I take your point in your second comment about how the steering of where the centre ground is is not always solely controlled by the incumbent government however I would argue they have by far the most influence. They have the bully pulpits of the various offices of state available as well as the entire civil service at their disposal. The opposition can only do so much in response to this. For example watch tomorrow how George Osborne uses his position to slowly nudge things in the direction he would like to see. All that the two Eds can do in response is say things which will have little effect on the direction of economic policy.

There have been occasions when this rule is temporarily turned on its head but it tends to be when it is totally clear that an imminent change of government is about to occur. Tony Blair as leader of the opposition in late 1996 and early 1997 probably had more control of the political agenda than John Major for example. I would argue though that right up until the election in May 2010, Brown still had more control of the agenda than Cameron. It was by no means obvious that Cameron was going to be the next PM. If Labour had got a few thousand more votes in key seats a Lab/Lib coalition was very much on the cards.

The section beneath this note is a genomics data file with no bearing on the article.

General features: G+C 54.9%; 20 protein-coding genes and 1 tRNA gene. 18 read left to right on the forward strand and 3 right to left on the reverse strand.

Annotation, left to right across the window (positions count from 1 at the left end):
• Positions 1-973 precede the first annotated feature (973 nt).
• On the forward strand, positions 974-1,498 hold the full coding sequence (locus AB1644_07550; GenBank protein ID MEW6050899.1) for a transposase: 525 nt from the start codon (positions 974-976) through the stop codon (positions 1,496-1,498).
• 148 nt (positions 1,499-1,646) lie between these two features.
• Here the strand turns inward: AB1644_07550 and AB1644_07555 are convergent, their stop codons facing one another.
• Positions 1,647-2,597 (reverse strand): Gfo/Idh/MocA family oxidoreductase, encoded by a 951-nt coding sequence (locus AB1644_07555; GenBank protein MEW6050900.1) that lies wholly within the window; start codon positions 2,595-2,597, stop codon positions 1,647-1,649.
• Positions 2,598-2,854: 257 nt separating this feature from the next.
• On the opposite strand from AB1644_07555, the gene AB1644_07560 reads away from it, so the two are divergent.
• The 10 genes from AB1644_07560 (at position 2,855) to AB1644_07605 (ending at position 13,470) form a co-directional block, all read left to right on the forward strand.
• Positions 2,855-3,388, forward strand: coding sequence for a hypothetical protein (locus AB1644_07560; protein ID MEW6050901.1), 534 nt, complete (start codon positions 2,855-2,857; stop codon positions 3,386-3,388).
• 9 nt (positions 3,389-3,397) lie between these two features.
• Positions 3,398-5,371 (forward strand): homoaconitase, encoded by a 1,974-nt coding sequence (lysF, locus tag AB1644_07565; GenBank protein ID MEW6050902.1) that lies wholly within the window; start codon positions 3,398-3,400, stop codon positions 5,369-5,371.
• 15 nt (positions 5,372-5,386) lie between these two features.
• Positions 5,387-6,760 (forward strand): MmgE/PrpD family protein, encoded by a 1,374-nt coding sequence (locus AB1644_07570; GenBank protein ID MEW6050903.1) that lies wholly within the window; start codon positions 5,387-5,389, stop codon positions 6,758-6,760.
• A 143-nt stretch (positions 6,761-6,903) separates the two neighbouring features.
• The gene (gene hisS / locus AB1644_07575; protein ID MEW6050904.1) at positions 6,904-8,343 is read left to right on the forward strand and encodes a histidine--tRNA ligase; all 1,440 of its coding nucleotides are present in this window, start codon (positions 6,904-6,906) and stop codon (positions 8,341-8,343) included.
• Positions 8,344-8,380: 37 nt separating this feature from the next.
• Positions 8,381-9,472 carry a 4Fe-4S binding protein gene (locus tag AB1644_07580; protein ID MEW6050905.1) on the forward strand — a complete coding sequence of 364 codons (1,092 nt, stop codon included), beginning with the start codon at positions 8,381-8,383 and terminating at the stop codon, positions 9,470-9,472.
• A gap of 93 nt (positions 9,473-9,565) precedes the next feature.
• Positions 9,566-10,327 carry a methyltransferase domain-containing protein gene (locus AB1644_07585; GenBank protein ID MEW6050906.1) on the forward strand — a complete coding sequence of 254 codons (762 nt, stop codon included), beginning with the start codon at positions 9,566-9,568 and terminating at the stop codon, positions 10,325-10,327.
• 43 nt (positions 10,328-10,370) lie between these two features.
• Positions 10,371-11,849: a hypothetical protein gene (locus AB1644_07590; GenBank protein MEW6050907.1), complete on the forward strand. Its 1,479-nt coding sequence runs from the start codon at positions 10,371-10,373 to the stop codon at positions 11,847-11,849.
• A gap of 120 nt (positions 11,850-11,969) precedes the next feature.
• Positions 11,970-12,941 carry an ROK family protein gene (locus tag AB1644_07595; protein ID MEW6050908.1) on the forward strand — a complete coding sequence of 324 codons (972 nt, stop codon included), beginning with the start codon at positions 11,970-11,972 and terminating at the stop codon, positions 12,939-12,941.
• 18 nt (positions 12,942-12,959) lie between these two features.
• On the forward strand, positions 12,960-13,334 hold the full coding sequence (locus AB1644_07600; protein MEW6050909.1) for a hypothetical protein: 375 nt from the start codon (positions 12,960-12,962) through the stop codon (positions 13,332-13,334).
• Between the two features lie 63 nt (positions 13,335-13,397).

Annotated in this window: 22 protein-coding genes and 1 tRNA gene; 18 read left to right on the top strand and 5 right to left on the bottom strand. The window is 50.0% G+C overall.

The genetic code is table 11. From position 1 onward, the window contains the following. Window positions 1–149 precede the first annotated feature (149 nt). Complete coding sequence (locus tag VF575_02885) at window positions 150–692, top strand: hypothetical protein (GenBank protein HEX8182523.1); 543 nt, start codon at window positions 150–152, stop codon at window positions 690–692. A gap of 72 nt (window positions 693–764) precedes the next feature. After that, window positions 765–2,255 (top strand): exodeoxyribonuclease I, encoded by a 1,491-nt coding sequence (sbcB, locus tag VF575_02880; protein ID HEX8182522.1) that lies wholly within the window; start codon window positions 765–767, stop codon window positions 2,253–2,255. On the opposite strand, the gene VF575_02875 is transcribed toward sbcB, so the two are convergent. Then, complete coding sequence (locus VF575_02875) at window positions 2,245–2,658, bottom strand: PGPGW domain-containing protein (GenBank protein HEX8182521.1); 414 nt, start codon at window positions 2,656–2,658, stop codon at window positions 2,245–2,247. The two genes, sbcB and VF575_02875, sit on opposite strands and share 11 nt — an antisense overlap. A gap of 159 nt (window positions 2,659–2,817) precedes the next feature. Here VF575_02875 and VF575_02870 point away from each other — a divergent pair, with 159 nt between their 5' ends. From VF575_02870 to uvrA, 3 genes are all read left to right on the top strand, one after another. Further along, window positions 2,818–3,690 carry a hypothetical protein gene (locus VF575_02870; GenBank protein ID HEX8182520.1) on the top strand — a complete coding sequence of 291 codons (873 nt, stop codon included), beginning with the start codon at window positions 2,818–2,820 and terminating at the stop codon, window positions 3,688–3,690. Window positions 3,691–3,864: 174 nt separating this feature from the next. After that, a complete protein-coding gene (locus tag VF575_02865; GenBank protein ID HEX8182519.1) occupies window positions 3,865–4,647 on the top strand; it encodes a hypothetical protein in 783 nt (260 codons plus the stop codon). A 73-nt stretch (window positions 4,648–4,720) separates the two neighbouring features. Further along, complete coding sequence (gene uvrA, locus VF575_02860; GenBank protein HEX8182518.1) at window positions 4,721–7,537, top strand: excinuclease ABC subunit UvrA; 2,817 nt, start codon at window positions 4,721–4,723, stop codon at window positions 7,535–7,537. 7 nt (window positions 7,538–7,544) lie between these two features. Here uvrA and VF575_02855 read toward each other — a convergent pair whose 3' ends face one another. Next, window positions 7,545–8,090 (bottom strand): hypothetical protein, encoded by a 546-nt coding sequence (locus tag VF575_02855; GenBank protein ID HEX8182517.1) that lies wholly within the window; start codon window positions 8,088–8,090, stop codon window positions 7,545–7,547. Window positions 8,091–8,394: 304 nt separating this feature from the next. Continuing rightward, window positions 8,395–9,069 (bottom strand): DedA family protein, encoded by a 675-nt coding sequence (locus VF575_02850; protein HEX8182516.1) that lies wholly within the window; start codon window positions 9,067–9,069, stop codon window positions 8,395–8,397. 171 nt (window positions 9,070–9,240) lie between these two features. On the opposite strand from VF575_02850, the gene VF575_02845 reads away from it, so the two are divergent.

Emma Burnell said...

While you're right that the 2010 election was a lot closer than expected, it was actually a contraction of what had been a pretty steady Tory lead.

Emma Burnell said...

Ok I can clearly no longer use the internet. Forgive me it's been a long strange day.

My point was that although the election was close, it was seen as the Tories to lose. So they still had the ascendancy in narrative terms.

Ceetainly as a former lobbyist/current campaigner, the 2 years prior to the election were all about attempts to onfluence Tory policy in the expectation of then being in Government.

Mark Thompson said...

Fair enough. You were closer to the coalface of this stuff than I was. I'd still be surprised though if the Tories had more political agenda setting influence than Labour between 2008 and 2010. It's still the government of the day that largely controls the legislative programme for example.

Influence is just something that I suppose is very difficult to measure.